Top SORTA leaders resign from positions as bus agency faces shake-up in 2018

Two top leaders in charge of the county’s bus and streetcar system are exiting the job as pressure to improve the area’s transportation system mounts.
 
The Southwest Ohio Regional Transit Authority’s chairman and vice chairman sent resignation letters to county and city leaders over the weekend, according to records WCPO obtained. 

The resignations come as pressure from local leaders to improve the SORTA-run bus system is building. The agency is also preparing to ask voters for more money to operate buses, while facing potentially drastic changes to its board leadership next year. 
 
SORTA also oversees streetcar operations for the city. 
 
SORTA Chairman Jason Dunn notified Cincinnati Mayor John Cranley in an email sent shortly after 5 p.m. Friday that he plans to resign from the position next month. Hours later, on Saturday morning, SORTA Vice Chairman Kenneth Reed sent a resignation email to Hamilton County Commissioners.
 

Dunn will leave the job four days early – his term officially expires Jan. 20 -- and will pass on a chance to apply for a third term. Meanwhile, Reed’s term was scheduled to end in January, according to a SORTA spokeswoman.  Cranley re-appointed Dunn to the position in 2014, and Butler County Commissioners nominated Reed to the position. 
 
Dunn told WCPO he plans to focus more on his full-time job as vice president of Multicultural Sales and Community Development at the Cincinnati USA Convention and Visitor’s Bureau. 
 
“Being a good leader means, sometimes, you have to know when it’s time to step down,” Dunn, who has served on the board for six years, said. “You have to know when to walk away and let someone else fulfill the dream.”

Dunn said he is proud of his time on the board, which he said included raising awareness about the region’s transit needs and overseeing the hiring of SORTA Executive Director Dwight Ferrell. 

“We’re very involved in the community, showcasing that our organization, fiscally, needs to be addressed,” Dunn said.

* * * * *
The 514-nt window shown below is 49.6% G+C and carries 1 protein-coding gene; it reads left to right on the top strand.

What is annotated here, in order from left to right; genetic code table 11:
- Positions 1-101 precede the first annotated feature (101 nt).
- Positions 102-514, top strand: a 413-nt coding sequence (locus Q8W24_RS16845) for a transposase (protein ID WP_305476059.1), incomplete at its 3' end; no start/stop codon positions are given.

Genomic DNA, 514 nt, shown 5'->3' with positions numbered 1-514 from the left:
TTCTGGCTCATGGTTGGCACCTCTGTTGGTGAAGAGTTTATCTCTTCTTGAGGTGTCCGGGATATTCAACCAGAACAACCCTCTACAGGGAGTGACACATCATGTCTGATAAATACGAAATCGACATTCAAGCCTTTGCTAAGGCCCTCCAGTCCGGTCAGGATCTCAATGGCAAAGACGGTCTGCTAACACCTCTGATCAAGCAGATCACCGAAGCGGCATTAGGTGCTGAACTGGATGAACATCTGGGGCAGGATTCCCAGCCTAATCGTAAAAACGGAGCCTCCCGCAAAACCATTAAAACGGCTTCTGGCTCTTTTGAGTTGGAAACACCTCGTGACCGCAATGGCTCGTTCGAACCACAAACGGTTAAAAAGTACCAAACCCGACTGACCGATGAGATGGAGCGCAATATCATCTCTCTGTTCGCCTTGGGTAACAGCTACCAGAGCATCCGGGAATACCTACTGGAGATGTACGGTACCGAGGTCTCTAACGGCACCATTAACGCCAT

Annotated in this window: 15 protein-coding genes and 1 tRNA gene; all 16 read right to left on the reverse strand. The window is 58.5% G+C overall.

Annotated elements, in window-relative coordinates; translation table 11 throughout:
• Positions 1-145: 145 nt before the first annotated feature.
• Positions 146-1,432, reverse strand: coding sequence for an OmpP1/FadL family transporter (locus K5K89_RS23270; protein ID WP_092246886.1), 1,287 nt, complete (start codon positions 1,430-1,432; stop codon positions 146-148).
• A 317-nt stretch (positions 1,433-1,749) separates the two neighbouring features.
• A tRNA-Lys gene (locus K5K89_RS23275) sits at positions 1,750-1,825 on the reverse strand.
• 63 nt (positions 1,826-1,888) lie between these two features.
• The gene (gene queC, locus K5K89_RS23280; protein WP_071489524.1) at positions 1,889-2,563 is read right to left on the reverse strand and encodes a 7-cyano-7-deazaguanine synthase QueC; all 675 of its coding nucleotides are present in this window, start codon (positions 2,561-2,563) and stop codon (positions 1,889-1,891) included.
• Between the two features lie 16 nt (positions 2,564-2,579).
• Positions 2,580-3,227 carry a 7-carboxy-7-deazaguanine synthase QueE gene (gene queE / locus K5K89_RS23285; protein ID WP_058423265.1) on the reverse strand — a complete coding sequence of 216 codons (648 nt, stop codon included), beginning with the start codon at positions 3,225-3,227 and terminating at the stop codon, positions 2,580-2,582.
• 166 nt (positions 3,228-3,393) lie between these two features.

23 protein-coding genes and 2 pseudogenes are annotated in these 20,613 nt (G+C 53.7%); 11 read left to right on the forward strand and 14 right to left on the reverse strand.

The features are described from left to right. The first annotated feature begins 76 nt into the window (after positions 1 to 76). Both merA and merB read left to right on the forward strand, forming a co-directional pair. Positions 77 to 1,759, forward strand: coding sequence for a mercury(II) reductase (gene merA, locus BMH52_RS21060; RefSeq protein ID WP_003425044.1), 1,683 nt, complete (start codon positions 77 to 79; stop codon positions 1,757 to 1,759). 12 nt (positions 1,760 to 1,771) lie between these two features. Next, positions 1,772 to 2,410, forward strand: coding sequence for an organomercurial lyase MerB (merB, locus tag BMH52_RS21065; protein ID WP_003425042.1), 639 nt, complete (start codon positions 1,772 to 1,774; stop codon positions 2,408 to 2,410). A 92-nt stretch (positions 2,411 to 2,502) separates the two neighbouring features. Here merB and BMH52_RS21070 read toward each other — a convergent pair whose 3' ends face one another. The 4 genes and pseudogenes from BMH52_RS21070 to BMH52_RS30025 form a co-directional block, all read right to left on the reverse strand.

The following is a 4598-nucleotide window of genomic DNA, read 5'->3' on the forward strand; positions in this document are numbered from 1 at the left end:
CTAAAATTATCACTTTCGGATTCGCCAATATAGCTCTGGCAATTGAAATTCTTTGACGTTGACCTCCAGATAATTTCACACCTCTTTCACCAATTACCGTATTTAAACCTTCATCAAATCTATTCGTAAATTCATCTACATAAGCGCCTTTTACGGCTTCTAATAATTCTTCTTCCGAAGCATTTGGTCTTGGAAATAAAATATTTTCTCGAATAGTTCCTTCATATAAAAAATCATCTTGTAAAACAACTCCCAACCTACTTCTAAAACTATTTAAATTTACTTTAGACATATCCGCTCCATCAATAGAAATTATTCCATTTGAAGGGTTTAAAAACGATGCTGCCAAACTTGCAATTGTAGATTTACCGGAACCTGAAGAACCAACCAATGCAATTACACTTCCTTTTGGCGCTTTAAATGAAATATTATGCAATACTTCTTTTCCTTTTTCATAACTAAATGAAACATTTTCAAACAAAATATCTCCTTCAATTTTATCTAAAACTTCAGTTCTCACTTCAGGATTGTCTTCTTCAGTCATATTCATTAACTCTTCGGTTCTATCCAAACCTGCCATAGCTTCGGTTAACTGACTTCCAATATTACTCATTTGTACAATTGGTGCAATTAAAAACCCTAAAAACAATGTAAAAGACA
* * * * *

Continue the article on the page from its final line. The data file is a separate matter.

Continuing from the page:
The resignations were also handed in just days after some board members tried to rid SORTA of handling the streetcar’s operations. SORTA trustee Gary Greenburg proposed a failed resolution last week to terminate the agency’s contract to operate the streetcar for the city. 
 
The 13-member SORTA board faces a big shake-up early next year.
 
County commissioners will consider the appointment of six members in January, while Cincinnati City Council will have five SORTA board appointments to consider next year. 
 
Dunn and Reed do not plan to re-apply for their positions, but it’s unclear how many of the sitting board members will apply again for the openings.

Commission President Todd Portune told WCPO he has been interviewing candidates -- both new and sitting board members -- for the six new county openings on the SORTA board. He could not provide exactly how many people have applied for the position.  
 
Cincinnati City Councilman P.G. Sittenfeld took to Twitter Monday to say he will consider a strict set of standards for appointing future SORTA board members.

“…The next person whom I’m asked to confirm to the SORTA Board of Trustees (which will be happening soon) must be a regular bus rider; this a non-negotiable prerequisite in order to earn my vote,” Sittenfeld said in the tweet.
 
Cincinnati City Council candidates just wrapped up months of campaigning for the city to take a deeper look at how to improve the county’s troubled transportation system. 
 
SORTA has warned that it faces the prospect of raising bus fares and a $20 million budget hole over the next five years if its financial situation doesn’t change. 
 
The SORTA board announced this summer that it would ask voters to approve a new sales tax levy in 2018. The board has not decided how much money it will seek from sales tax. 
 
Transportation, specifically adding and improving bus routes across the city as well as Hamilton County, emerged as a top issue on the campaign trail.
 
All three newly elected council members told WCPO in an interview that transportation is a key issue they want to tackle after taking office.

“A great public transit system that, to me, has to be our top priority,” Cincinnati City Councilman-elect Greg Landsman told WCPO’s Kristyn Hartman on This Week in Cincinnati. 

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